the other players in the unit,
at least in what I'm listening
to right now.

While these tunes have some
complexity to them, they flow
well. I like the groove element
in them very much. I don't think
you can ask for more, for these
projects. I mean that.

These are:

Mullmuzzler 2

Mulmuzzler: Keep it to Yourself

The latter, the more recent is
especially even - solid as a rock.

Note that Mike is a sideman on
almost everything that I have
heard of him come into question
and the mentality of the sideman
versus the composer is polarized.

When we hear Virgil, we usually
hear a drummer AND a composer.
This is totally different than say
the stuff he winds up doing with
Joel or Freakhouse, which you
hear people say less about and
what's perhaps unfair about that
is the nature of the work itself.

If Mangini were heard in truly his
own element, say a composition
of his own making, we might have
a totally different idea of him.

Indeed, players evolve and I see
a drummer not so much as what he
is but what I think he can become
and I see a guy like Mangini, with
a great, great future, potentially.

He reminds me of Virgil in that way...
...you know - raw potential. The
guy is still very young and you can
see that he is very determined. I
like to see that. Maybe he's a little
vain but youth can be like that and
we know that all youth is temporary.

Of course, I can't see the future but
I like what I see for Mangini and his
influence. He's a credit to the genre.

08-18-2003, 07:54 PM
Hey Peter,
I totally agree with your post. It sounds like you are full of drum wisdom.

I have read you studied with Billy, I wanted to get your thoughts on how he approached his bass drum technique that is heel down versus heel up.

08-18-2003, 08:08 PM
Actually, I did not study with him.

When I was very young, I was
lucky enough to talk to him on
the phone, once and then have a
demonstration done by him, right
next to me. I have been in awe
of him ever since. You should
have seen what I saw that day.
I'll never forget it.

I met him a few times, backstage
in NYC at various shows but where
I have gotten to know him was at
his site:


He's like a father to me (regarding
the drums, that is). We talk to each
other on his BBS. I very flattered
that he would exchange with me
but the truth is he shares with
others too. He's really quite a guy
and with great advice for us all.

It was on his site that he helped
me move to open-handed playing,
focusing on my left-hand ride,
like him. I'm very grateful and
devoted to him.

We talk about a lot of things and
I mean stuff outside of drums.
he knows that I'm an economic
analyst and that interests him
a little, I think. I also have real
human interests and care deeply
about my wife and son. I think
we strike a chord together.

As for your question about heel-up
versus heel down, he used to be
a heel-up player but found that
control was always an issue and
so where dynamics fluctuate, as
in jazz, especially straight-ahead,
he now brings his heel down.

He also is sitting higher than ever
before, interestingly enough.

For the record:

I studied offically with Tony Williams
and had the great opportunity of
getting to know and speak with
Steve Gadd, as a youngster, just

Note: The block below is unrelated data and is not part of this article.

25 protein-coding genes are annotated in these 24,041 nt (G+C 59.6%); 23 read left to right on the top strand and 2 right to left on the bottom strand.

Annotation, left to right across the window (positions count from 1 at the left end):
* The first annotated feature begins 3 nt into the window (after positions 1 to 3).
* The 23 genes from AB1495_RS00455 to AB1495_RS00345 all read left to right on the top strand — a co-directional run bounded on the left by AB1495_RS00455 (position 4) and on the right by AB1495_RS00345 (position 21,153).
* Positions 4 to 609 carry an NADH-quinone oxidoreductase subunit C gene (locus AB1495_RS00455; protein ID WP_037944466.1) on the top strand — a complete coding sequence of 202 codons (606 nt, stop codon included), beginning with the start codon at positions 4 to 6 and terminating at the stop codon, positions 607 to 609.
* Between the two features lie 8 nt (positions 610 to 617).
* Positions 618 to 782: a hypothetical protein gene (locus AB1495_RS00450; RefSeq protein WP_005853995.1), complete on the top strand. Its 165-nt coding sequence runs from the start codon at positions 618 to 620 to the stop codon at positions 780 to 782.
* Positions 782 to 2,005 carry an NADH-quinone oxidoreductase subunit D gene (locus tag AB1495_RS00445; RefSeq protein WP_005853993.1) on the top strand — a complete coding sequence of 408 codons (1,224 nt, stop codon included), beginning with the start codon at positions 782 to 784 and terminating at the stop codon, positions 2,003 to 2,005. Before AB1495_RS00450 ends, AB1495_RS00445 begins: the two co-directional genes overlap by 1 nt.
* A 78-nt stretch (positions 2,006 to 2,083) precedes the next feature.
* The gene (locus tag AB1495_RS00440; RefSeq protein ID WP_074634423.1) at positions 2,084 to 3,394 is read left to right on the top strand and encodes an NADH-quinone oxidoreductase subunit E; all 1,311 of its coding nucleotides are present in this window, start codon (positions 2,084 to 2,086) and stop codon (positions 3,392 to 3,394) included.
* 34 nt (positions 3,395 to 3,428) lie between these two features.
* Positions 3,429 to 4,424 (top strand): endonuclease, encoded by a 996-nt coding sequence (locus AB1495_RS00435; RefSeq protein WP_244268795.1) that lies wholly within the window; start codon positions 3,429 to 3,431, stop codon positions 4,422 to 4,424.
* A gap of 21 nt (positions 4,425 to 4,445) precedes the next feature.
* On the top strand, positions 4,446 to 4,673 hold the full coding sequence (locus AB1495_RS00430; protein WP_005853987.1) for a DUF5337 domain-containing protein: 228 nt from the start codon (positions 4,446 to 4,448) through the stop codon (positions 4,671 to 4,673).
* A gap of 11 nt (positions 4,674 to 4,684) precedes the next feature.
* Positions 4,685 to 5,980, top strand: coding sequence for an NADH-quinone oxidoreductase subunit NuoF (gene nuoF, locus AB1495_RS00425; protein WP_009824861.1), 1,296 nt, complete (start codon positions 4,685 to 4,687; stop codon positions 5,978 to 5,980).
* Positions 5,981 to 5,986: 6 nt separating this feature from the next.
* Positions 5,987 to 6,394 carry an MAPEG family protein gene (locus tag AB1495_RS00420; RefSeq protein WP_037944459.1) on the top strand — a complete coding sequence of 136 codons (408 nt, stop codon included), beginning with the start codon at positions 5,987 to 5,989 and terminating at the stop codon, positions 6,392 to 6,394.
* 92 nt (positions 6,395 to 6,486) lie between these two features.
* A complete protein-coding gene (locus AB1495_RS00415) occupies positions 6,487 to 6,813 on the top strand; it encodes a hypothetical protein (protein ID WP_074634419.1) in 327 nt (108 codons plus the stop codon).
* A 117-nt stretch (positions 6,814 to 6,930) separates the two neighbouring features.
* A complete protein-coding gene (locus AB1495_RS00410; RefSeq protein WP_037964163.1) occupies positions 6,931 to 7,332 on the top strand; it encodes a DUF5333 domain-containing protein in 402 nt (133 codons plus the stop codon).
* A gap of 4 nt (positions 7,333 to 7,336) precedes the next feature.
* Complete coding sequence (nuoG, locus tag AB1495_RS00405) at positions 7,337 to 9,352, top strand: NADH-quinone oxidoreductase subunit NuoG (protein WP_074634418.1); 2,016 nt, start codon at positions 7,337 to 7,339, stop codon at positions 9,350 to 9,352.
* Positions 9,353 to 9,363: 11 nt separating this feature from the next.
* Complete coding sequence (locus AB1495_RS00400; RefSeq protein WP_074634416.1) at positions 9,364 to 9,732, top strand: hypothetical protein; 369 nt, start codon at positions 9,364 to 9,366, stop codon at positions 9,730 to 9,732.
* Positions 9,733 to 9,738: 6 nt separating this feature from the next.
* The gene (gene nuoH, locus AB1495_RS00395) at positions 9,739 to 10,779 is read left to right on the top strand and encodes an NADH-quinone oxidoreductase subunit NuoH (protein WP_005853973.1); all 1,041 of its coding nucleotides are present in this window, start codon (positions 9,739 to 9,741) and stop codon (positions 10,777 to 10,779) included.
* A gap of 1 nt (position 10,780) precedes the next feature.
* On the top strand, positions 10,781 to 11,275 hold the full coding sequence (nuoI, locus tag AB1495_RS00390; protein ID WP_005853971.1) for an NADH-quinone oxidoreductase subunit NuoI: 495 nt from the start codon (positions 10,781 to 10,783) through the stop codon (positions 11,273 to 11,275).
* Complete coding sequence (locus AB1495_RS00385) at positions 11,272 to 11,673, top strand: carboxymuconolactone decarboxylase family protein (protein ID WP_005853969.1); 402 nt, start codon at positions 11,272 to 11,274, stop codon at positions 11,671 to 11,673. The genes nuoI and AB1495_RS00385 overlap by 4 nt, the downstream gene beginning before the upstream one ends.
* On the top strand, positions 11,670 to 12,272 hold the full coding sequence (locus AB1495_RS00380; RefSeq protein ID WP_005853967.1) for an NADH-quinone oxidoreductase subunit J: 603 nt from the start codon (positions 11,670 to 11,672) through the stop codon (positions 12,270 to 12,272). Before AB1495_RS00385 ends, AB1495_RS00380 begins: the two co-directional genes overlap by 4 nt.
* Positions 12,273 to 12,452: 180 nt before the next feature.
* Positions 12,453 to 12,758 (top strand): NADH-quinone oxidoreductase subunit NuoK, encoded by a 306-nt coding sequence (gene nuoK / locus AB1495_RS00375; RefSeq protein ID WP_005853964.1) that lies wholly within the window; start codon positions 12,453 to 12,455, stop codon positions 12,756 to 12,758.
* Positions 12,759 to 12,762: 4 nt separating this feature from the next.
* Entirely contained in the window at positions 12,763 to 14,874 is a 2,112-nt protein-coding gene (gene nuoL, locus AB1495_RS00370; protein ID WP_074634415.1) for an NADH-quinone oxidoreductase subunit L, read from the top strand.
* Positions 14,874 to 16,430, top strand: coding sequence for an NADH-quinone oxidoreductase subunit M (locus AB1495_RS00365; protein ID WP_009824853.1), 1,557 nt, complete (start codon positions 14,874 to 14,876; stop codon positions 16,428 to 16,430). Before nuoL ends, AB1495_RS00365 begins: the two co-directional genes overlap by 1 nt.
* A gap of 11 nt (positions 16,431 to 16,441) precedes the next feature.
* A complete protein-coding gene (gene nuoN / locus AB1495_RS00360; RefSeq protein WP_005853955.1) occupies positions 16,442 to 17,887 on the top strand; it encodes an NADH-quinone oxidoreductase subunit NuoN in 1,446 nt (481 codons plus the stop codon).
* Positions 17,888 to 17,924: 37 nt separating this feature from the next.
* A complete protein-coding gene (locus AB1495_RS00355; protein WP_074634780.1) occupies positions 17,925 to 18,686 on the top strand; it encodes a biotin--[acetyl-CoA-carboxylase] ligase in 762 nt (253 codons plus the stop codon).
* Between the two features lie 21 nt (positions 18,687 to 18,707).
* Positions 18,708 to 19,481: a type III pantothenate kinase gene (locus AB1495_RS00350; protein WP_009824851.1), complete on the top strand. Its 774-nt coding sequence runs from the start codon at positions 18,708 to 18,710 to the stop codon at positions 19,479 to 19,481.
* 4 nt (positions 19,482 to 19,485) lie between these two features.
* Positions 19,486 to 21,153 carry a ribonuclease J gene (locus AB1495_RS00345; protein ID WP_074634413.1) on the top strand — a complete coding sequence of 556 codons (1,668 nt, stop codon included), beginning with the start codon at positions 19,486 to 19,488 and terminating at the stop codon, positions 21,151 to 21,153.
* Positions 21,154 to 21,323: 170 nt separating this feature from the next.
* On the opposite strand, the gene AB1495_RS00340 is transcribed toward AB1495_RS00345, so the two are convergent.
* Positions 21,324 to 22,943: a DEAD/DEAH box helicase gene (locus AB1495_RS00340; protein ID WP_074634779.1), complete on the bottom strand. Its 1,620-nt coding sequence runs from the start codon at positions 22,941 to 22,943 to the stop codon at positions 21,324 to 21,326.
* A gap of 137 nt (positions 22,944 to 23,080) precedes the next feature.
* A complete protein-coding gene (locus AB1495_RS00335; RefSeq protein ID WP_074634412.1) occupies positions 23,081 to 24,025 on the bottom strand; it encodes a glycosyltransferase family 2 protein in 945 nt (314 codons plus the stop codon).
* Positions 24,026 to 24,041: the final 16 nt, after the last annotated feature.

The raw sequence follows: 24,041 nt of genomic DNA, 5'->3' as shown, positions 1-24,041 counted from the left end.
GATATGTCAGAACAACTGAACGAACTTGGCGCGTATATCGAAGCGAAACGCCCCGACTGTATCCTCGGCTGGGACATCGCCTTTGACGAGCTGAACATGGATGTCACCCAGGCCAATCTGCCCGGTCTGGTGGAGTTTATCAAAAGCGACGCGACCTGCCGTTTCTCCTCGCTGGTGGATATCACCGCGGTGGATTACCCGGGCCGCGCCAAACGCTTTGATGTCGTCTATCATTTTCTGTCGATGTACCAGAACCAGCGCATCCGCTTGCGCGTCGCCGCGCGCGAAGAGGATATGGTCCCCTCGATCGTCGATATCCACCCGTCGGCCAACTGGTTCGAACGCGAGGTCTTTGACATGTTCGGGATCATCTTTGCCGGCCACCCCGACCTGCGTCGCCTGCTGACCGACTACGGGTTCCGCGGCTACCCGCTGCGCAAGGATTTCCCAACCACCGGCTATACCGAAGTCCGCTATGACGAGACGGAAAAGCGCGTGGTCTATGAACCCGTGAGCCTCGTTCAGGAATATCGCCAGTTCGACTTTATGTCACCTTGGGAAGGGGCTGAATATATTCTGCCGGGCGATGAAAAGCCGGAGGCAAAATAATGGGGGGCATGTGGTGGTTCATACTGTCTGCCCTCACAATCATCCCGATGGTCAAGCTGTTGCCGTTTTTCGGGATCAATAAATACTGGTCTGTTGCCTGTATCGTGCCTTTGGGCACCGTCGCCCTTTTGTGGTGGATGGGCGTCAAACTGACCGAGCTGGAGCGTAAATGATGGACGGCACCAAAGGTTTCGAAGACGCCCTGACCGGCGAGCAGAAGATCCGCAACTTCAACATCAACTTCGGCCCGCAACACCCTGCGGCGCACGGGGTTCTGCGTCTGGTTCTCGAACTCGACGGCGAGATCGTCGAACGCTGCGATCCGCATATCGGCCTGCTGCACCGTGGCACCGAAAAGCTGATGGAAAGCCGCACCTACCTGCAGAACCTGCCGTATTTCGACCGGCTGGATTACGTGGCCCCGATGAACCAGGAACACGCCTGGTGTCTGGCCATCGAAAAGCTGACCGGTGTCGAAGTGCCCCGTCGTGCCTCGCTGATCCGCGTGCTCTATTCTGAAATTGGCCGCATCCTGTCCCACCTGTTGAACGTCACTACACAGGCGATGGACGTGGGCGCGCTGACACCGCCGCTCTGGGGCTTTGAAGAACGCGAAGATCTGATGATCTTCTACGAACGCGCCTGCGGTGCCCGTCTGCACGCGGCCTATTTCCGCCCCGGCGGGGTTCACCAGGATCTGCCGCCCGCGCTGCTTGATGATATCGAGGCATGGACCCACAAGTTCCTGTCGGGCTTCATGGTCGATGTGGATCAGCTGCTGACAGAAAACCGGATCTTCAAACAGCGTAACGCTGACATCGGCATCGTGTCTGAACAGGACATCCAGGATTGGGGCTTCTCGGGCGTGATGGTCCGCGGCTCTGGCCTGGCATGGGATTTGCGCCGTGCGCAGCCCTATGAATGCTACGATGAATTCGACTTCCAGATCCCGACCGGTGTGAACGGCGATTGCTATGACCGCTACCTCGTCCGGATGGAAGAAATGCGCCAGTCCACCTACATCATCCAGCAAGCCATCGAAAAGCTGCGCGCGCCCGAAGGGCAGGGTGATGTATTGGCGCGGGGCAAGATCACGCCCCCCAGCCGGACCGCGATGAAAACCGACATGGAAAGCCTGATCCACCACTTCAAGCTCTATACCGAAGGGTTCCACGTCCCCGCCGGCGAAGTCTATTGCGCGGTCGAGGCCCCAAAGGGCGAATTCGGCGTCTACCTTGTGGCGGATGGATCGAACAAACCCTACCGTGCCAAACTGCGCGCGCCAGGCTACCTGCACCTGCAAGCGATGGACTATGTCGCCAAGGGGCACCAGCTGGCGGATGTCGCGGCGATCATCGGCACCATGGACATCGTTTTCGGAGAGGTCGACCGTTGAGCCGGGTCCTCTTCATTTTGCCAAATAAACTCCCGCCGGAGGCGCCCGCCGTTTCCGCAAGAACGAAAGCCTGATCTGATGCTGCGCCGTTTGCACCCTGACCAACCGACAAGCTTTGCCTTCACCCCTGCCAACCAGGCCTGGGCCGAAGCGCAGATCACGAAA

before my college years. I learned
a LOT from Steve.

There's so much out there and
more now than ever before. Let
me just remind you that in all of
my years of playing, there has
never been anything like the
Tsunami, which is Virgil and we
are SO FORTUNATE to know of
him. I mean that.

By the way, I play heel-down,
just as Tony did but I'm pulling
up a little, just now.

08-18-2003, 09:24 PM

08-18-2003, 09:38 PM
Check it out:


08-18-2003, 10:52 PM
Thanks for sharing again, Peter. I've not seen Mike Mangini performed live or even in any lengthy video like this before!! I'd say he has an excellent stick rebound control, as he's able to do clear and powerful single stroke rolls at wicked speed! Even his foot deserves some recognition..

08-19-2003, 12:25 AM
Virgil has the magic of Vinnie IMO, where whatever he does whether his own music or a side project there will be something going on that is Amazing technically and musically, the chops and the Groove the flash and the feel. The new Hoekstra album has that combo. His sense of groove and his time-feel and touch is Awesome. He plays very restrained yet there is the trademark style going on, then there are the fireworks when needed as only he can do. Same with Vinnie even when he is just laying back adding color there is HIS identity there, and that Virgil has for sure.


08-19-2003, 06:45 AM
Drummers with Identities - now there's
a title for a new thread!

It will be interesting how that identitiy
translates into the eye of the beholders.

There's no doubt what you say is true,
Kirk. There's genius here.

Hip Alien
08-19-2003, 09:31 PM
I saw Mike Mangini live at the Montreal Drumfest and heard him with various artists. My opinion is that, he's a great drummer, excellent technique, but he leaves me kind of indifferent. I think he's hasn't left his huge 'Bozzio' influence behind him yet. But this is merely my opinion. 'Mangini' fans, please don't blast me ! And Peter, i also think 'Barriemore Barlow' is overlooked. He's probably my favorite prog drummer, tasty, creative and original !

08-19-2003, 10:03 PM
Here's a clip of Manigni breaking the world record for single strokes using traditional grip...while I think the World's Fastest Drummer contests are a bit cheesy and shift the emphasis from musicality to just being able to play fast (which I think is a BAD thing...musicality should always come first), it's still pretty damn impressive:


09-14-2003, 04:52 PM
I thought Art Verdi did the impossible doing that 1116 strokes in a minute and Mike comes along and did 10 strokes more. Isn't that fantastic.

09-14-2003, 05:54 PM